Delta state traditional rulers
The Dein of Agbor with other Delta state traditional rulers

(k) Alizomor, Ufie and Oyibo
However, when Odogu was moving to Oyibo, his younger brother Ezomo also moved to a place a little beyond Oyibo which is the present Alizomor.
It is said that when Ufie was celebrating the Ekenga festival, he invited Odogu to join him but later Odogu insisted on performing the festival at Oyibo himself and thereafter invited Ufie to attend. Ufie consented but on getting there, there was no one present except Odogu who said his children and servants had gone on errands. Ufie was persuaded to perform the sacrifice but as no one was present Ufie held the goat which Odogu killed. Odogu took the goat’s head because he killed it. Ufie now performed the job of sharing the goat’s head for Odogu to partake. In all these acts, Ufie performed the job of serving Odogu. Odogu then proclaimed himself the overlord of Ufie when all his sons and servants rushed out at the proclamation. The matter was reported to the Oba but as Ufie had already made himself servant of Odogu, it was upheld that the latter was now the Obi. Ufie thereafter became Odogu’s subordinate and his people lost their land to Oyibo.

(l) Aliro
According to the story, Omi with his wife Iro migrated from Benin and settled on Odogu’s land. Iro had many children and the place was named after her Aliro. However, in their ancestral worship, Omi’s name was usually called first at their ancestral shrine of Ani-Omi. Ugbah came from Benin to join Omi and thereafter founded Idumu Aliugbah. It is said that Iragboh with his wife, Oye, came from Uromi in Ishan Division and their descendants founded Idumu Aloye. The other Idumus were founded by the descendants of the sons of Omi.

(m) Owanta
According to the traditional account of the people, the first settler at Owanta (which means “small-Owa”) was called Okue who migrated from a nearby village called Ute-Ogbeje. Owanta was founded on part of the area already claimed by Odogu. Consequently, Okue rendered all services to his overlord Odogu. As time went on, other immigrants notably Osimi from Benin moved into the area to form the quarter now known as Idumu Alisimie. In like manner, Adie migrated from a nearby village Ute-Okpu to found the quarter now known as Idumu Adie. All these series of migration would have occurred during the restless period of Oba Ewuare, Ozolua, Esigie and Orhogbua (between 13th and 16th centuries) when there were considerable military expeditions in the area.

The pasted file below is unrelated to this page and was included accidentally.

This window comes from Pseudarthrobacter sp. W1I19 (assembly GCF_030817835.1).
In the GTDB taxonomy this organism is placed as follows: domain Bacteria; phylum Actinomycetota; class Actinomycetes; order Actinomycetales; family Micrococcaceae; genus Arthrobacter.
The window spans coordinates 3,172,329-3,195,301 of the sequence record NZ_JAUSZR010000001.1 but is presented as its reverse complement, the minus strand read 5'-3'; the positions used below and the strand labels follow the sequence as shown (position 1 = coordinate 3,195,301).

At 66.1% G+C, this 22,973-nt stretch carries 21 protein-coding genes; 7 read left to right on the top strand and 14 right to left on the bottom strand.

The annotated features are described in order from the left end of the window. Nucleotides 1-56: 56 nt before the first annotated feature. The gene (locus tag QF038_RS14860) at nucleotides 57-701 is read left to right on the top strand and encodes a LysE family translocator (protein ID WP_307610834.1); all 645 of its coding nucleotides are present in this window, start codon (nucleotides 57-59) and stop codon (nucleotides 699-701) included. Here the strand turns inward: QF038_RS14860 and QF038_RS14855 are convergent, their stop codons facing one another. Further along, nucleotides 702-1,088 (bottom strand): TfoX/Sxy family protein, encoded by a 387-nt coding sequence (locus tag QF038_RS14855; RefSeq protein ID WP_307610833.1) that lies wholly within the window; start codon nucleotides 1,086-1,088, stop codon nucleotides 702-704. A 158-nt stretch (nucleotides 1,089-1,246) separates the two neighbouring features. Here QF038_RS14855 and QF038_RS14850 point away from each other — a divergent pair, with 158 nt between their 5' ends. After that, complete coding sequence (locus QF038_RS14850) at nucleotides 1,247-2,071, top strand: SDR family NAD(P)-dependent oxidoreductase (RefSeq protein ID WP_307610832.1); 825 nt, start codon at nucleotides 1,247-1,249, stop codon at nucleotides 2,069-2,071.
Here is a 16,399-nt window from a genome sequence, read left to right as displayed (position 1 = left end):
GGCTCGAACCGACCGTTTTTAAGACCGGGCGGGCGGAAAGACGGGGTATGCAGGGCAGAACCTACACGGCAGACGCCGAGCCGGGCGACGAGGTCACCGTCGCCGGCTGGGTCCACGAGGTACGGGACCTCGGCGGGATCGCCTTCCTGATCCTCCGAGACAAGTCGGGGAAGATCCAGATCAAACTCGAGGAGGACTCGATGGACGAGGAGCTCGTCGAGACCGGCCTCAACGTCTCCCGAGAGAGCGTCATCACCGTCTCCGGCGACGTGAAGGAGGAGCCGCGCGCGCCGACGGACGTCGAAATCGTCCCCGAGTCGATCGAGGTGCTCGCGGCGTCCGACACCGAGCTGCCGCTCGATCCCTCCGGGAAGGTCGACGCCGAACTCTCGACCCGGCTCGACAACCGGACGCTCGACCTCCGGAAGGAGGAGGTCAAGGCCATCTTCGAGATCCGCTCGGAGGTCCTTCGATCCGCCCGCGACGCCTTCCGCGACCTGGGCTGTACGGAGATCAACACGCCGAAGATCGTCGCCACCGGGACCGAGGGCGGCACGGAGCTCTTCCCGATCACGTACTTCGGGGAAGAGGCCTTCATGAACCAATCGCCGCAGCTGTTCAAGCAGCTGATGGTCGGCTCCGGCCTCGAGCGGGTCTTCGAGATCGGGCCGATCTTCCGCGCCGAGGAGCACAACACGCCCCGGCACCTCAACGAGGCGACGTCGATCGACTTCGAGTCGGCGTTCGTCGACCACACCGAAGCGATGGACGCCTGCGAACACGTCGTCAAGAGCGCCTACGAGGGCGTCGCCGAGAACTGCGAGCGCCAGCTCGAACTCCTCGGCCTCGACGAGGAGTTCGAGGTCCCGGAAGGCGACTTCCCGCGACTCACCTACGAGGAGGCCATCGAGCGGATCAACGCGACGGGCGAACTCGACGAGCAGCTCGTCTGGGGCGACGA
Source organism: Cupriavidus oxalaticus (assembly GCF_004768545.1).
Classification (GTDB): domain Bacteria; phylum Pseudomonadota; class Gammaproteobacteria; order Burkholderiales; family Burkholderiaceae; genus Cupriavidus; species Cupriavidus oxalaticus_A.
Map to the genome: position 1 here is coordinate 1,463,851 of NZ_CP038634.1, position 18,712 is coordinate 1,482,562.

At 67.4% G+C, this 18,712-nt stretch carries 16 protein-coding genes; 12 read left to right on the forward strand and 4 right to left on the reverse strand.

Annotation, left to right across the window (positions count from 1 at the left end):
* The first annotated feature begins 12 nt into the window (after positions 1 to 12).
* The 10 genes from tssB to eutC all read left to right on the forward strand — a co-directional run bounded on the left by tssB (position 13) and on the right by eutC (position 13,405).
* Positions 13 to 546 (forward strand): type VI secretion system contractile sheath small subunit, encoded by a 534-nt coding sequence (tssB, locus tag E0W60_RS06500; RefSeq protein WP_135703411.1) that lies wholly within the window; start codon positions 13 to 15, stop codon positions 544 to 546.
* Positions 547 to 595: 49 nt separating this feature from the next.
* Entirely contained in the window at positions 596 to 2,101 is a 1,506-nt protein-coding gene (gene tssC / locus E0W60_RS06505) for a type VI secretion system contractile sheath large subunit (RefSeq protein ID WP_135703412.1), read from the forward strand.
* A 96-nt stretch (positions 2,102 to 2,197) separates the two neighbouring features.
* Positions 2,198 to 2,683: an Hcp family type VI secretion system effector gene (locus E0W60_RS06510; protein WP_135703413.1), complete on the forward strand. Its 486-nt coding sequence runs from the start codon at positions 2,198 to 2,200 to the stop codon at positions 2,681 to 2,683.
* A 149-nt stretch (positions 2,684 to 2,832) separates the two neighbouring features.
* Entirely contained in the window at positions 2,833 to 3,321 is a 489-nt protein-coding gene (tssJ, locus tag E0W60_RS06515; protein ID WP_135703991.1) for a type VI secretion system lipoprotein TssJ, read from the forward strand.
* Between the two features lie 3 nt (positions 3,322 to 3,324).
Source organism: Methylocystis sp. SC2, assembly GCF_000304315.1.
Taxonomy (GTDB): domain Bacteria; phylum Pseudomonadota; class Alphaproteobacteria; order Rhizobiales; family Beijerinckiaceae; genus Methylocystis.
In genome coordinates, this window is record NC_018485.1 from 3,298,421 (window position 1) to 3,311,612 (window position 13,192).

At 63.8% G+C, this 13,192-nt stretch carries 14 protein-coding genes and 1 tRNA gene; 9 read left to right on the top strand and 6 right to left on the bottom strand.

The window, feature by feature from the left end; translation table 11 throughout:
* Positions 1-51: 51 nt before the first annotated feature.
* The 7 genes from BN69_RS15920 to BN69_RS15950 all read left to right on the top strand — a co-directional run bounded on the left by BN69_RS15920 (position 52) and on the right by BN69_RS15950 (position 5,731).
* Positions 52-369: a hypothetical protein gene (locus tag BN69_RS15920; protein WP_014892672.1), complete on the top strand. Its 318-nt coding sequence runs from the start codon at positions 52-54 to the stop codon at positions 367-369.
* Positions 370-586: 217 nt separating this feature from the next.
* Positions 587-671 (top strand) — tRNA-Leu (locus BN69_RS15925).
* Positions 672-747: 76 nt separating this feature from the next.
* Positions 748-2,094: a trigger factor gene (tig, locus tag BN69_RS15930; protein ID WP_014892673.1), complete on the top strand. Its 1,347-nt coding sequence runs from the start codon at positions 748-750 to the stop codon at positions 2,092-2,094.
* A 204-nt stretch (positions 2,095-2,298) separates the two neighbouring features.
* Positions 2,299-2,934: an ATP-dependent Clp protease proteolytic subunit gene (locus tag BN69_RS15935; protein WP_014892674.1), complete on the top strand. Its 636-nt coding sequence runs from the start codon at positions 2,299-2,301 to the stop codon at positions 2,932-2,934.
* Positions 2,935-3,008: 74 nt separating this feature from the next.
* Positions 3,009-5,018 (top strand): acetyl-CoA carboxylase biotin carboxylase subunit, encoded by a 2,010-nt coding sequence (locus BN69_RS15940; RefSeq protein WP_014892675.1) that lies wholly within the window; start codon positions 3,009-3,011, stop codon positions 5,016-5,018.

(n) Owekei
The settlement was established by Ekei from Benin. It is said that after the establishment of the young village, the Obi of Owa (called ¡se) killed a man from Owekei which made some of the new migrants to move to another place now known as Owanike in Benin Division. It is said that after some time trouble arose amongst the Owanike and a portion of the people returned to Owekei. Although those who later returned to Owekei regarded themselves as the Oba’s subjects yet they were forced to serve the Obi of Owa as they were within his immediate jurisdiction. Up till this time, these people maintain a link with Owanike in Benin Division of Edo State.

(o) Alidima
This is a settlement which grew up during the present century as a result of trade with the Kwales and the Urhonigbe. Most of their farming is done on Benin soil.

(p) Boji-Boji
The settlement was as a result of troop movement in 1906 after the British succeeded in the military invasion of the Benin Empire in 1897. The whole of Boji-Boji is made up of all ethnic groups in Nigeria. Originally, these ethnic groups were allotted land by the District Commissioner but they later came under the jurisdiction of the Obi of Agbor. According to records, in 1926 there arose a dispute as to who should control Boj¡-Boji and it was decided that the Southern portion of the settlement is under the Obi of Owa because it lies within Owanta and Owekei. Although people of Oyibo, Alizomor and Owa Alidima are of the same stock in the sense that they have a common origin, yet later settlers in the outlying villages are really of Benin stock. The most unfortunate people are the Ufie who lost their land to the Oyibo by tricks.

(q) Idumuesah Clan
It is said that Alugbome was founded by Ibile from Ugboha in Ishan Division. On the other hand, Alugbo was founded by Abu reputed to have migrated from Aboh while Abioje and Alitor were founded by Oje and llor who came from Uromi respectively. From the name of the clan itself, there is every indication that they originate from Ishan hence the word Idumuesah would have been derived from the compound word Idwnu (or Idumnwun in Benin language) which means “quarter or street,” and Esah (or Esan in Benin language) refer, to Ishan or Esan.

The Major Traditional Rulers In Ika Land

1. The Obi of Agbor

2. The Obi of Owa

3. The Obi of Abavo

4. The Obi of Umunede

5. The Obi of Akumazi

6. The Obi of Ute-Okpu

7. The Obi of Igbodo

8. The Obi of OtoIokpo *

9. The Obi of Mbiri*

10. The Obi of Ute-Ugheje

11. The Clan Head (Okpara) of ldumuesah

Comment Box is loading comments...
Benin kingdom copy right